Wednesday, November 30, 2016

A Word of Hope

 In a time in which it is easy not be hopeful.

I am home now from Phoenix and I spent some time this morning  - not only unpacking and doing laundry but putting away the fall decorations and starting to think about Christmas.  That always feels pretty good.

But the truth is that this is - for many people - a hard time of year.  All those external problems are there for us - like shortened days, cold nights, and literally more darkness.  There can be sadness for anyone who mourns because the holidays can magnify grief.

The scripture from Isaiah 54:: 1-10 begins

Sing, O barren one who did not bear;
burst into song and shout,
you who have not been in labor!

It is written for the people of Israel who are in exile.  Walter Brueggemann in an article I found online wrote  :  Not   unlike the society of ancient Jerusalem after the destruction and in the midst of the displacement, our contemporary society is at the brink of  despair.   
And, locally, nationally, globally there seem to be more and more problems. Two days ago in Columbus there was an attack at OSU which was disturbing for many reasons.  A young man from Somali ran his car into a crowd and brandishing a butcher knife stabbed several people.  I just saw online that Donald Trump tweeted : "ISIS is taking credit for the terrible stabbing attack at Ohio State University by a Somali refugee who should not have been in our country."   Like many people, I wonder what the future brings for our country.

 Brueggemann writes about "despair generated anxiety" that is acted out in many ways - like unrestrained greed, privatism (self interest over public good) , violence and nostalgia for the good old days.  The image of barrenness means - that there will be no new life created here.  It is an image of hopelessness.  I can remember 30 years ago - at the end of a marriage - as I was trying to raise three daughters and work - I identified so much with the whole idea of barrenness.  I have been there and it is easy to fall back into it.  The best days are over and who knows what is coming next?

And so this text is a word of hope as Isaiah writes:

For a brief moment I abandoned you,
but with great compassion I will gather you.
In overflowing wrath for a moment
I hid my face from you,
but with everlasting love
I will have compassion on you,
says the Lord, your Redeemer.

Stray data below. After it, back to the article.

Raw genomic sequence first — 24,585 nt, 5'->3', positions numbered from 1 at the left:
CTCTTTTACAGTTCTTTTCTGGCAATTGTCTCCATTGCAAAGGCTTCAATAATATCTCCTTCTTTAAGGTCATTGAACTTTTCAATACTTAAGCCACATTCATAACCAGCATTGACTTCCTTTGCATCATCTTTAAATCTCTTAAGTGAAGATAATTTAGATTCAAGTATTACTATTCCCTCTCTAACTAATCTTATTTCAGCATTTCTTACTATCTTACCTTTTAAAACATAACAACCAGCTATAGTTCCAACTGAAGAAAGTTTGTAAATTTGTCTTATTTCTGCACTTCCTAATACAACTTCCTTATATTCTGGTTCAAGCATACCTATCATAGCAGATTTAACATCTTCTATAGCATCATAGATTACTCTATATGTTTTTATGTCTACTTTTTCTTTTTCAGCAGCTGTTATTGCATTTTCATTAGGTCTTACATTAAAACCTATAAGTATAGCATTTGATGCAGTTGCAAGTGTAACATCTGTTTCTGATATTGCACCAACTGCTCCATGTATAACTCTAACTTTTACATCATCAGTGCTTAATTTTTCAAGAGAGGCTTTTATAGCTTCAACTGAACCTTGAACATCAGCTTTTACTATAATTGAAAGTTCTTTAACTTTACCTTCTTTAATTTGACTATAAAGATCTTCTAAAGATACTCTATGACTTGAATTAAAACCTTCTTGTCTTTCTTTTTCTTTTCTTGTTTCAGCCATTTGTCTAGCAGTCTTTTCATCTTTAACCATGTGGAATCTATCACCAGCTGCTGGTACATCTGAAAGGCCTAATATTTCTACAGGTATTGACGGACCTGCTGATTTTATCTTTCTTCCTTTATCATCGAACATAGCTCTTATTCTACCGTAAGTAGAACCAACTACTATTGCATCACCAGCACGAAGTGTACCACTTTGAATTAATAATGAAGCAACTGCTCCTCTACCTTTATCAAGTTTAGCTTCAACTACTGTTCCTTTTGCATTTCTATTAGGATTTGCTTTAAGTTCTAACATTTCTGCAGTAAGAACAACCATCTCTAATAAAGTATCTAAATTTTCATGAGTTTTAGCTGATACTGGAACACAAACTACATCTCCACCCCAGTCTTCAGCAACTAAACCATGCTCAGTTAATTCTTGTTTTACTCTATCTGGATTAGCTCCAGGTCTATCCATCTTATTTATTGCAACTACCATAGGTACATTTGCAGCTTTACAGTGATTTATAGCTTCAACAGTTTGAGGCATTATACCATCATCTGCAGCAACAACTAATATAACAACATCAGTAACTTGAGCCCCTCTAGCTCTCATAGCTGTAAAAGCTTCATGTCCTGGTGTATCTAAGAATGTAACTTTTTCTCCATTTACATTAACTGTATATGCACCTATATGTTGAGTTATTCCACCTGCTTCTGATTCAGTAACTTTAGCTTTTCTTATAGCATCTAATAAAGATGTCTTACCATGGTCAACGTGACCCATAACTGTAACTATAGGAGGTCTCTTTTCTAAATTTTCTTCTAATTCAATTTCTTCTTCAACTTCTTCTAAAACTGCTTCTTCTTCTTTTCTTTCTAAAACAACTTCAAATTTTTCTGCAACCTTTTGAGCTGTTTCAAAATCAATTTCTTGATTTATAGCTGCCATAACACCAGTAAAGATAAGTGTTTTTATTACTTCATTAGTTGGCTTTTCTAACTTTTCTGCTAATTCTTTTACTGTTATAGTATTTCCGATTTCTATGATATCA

This is like the days of Noah to me:
Just as I swore that the waters of Noah
would never again go over the earth,
so I have sworn that I will not be angry with you
and will not rebuke you.
For the mountains may depart
and the hills be removed,
but my steadfast love shall not depart from you,
and my covenant of peace shall not be removed,
says the Lord, who has compassion on you.

If you take time with  this text, you will probably struggle with it like I do.  Does God abandon us, does God have wrath upon us?  Or is this the Old Testament God?  Or is this the words of the prophet who gives us his interpretation of going through times of barrenness?  I don't know

All I do know for sure is that God is real, God is love and God is hidden  - hiding in plain sight for each of us as we have the faith to pay attention, to wait, to trust.  And so as we begin this journey to the manger,  I hope to have the courage to face the times in which I feel barren, and the strength to struggle with the hiddenness  and the mystery of God and the faith to continue to spend time in prayer.and engage in what Brueggemann calls "obedient imagination in which unuttered possibility is uttered, thoughts beyond our thoughts are thought, and ways beyond our ways are known."
Here is a wonderful prayer by Walter Brueggemann from Awed to Heaven, Rooted in Earth.

Do Not Fear
We are a fearful folk, and we dwell in the midst of a fearful people,
fearful of our world falling apart,
in terror and moral decay,
fearful of too many "dangers, toils, and snares,"
fearful of not doing well,
of being found out,
of being left out,
of being abandoned,
of our own shadow.
And then we hear, astonishingly in the midst of our fearfulness,
your mighty, "DO NOT FEAR"
do not fear, I am with you,
with you in wealth and in poverty,
with you in success and in failure,
with you for better or for worse.
We hear, we trust, we receive your comfort and are made new.
We thank you for the newness of our identity,
of our trust, of our calling.
Because of your new utterance of life to us,
we will not fear,
though the earth should change,
though the mountains shake in the heart of the sea.
We, your new people, thank you for your newness and notice that
your work newness among us, for we know about being,
lame people who walk,
blind people who see,
dead people who live,
poor people who are unburdened.
We rally round your newness that is both our hope and our work.
Your fearless newness into which we are immersed
is beyond our expectation;
But we are not offended by it;
not scandalized by you;
not ashamed of your newness;
not embarrassed by your healings.
We ask now for energy and freedom, rooted in your fearlessness, for we may live
toward and from and for your newness that bubbles up, even in the midst of us,
all around us to bhe uttermost parts of the earth.
We pray in the name of your fearless gift of newness who scandalizes the